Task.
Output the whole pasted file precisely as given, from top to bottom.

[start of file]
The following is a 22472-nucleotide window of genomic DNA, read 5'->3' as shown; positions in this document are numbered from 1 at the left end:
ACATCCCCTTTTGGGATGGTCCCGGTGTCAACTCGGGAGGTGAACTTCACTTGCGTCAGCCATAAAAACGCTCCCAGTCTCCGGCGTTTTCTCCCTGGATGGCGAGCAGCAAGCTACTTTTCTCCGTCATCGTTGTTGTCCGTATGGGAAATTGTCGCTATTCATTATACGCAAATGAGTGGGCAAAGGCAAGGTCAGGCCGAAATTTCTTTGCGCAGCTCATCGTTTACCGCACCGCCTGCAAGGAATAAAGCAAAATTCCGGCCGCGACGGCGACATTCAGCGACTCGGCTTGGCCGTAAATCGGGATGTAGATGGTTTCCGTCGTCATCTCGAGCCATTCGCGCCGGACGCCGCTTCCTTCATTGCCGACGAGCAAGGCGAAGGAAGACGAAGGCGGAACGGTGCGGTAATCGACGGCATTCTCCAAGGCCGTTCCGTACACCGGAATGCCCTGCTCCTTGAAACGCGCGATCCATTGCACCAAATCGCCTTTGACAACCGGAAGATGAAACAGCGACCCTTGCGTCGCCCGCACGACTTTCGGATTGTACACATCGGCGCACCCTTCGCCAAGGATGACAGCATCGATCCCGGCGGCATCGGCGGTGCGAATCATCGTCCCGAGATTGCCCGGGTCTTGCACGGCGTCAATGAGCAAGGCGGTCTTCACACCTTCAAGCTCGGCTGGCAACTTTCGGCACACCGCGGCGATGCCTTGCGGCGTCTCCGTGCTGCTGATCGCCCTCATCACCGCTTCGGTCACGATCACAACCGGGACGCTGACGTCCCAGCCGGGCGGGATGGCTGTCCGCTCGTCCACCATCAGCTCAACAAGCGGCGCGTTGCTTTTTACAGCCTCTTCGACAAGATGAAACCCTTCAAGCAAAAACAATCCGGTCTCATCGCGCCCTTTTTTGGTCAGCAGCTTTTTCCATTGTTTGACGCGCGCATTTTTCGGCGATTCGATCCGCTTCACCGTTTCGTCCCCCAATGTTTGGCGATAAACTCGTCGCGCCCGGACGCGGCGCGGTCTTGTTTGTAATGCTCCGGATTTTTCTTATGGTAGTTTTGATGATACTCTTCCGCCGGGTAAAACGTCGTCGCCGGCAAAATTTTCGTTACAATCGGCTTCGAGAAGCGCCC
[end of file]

The following is a 22472-nucleotide window of genomic DNA, read 5'->3' as shown; positions in this document are numbered from 1 at the left end:
ACATCCCCTTTTGGGATGGTCCCGGTGTCAACTCGGGAGGTGAACTTCACTTGCGTCAGCCATAAAAACGCTCCCAGTCTCCGGCGTTTTCTCCCTGGATGGCGAGCAGCAAGCTACTTTTCTCCGTCATCGTTGTTGTCCGTATGGGAAATTGTCGCTATTCATTATACGCAAATGAGTGGGCAAAGGCAAGGTCAGGCCGAAATTTCTTTGCGCAGCTCATCGTTTACCGCACCGCCTGCAAGGAATAAAGCAAAATTCCGGCCGCGACGGCGACATTCAGCGACTCGGCTTGGCCGTAAATCGGGATGTAGATGGTTTCCGTCGTCATCTCGAGCCATTCGCGCCGGACGCCGCTTCCTTCATTGCCGACGAGCAAGGCGAAGGAAGACGAAGGCGGAACGGTGCGGTAATCGACGGCATTCTCCAAGGCCGTTCCGTACACCGGAATGCCCTGCTCCTTGAAACGCGCGATCCATTGCACCAAATCGCCTTTGACAACCGGAAGATGAAACAGCGACCCTTGCGTCGCCCGCACGACTTTCGGATTGTACACATCGGCGCACCCTTCGCCAAGGATGACAGCATCGATCCCGGCGGCATCGGCGGTGCGAATCATCGTCCCGAGATTGCCCGGGTCTTGCACGGCGTCAATGAGCAAGGCGGTCTTCACACCTTCAAGCTCGGCTGGCAACTTTCGGCACACCGCGGCGATGCCTTGCGGCGTCTCCGTGCTGCTGATCGCCCTCATCACCGCTTCGGTCACGATCACAACCGGGACGCTGACGTCCCAGCCGGGCGGGATGGCTGTCCGCTCGTCCACCATCAGCTCAACAAGCGGCGCGTTGCTTTTTACAGCCTCTTCGACAAGATGAAACCCTTCAAGCAAAAACAATCCGGTCTCATCGCGCCCTTTTTTGGTCAGCAGCTTTTTCCATTGTTTGACGCGCGCATTTTTCGGCGATTCGATCCGCTTCACCGTTTCGTCCCCCAATGTTTGGCGATAAACTCGTCGCGCCCGGACGCGGCGCGGTCTTGTTTGTAATGCTCCGGATTTTTCTTATGGTAGTTTTGATGATACTCTTCCGCCGGGTAAAACGTCGTCGCCGGCAAAATTTTCGTTACAATCGGCTTCGAGAAGCGCCC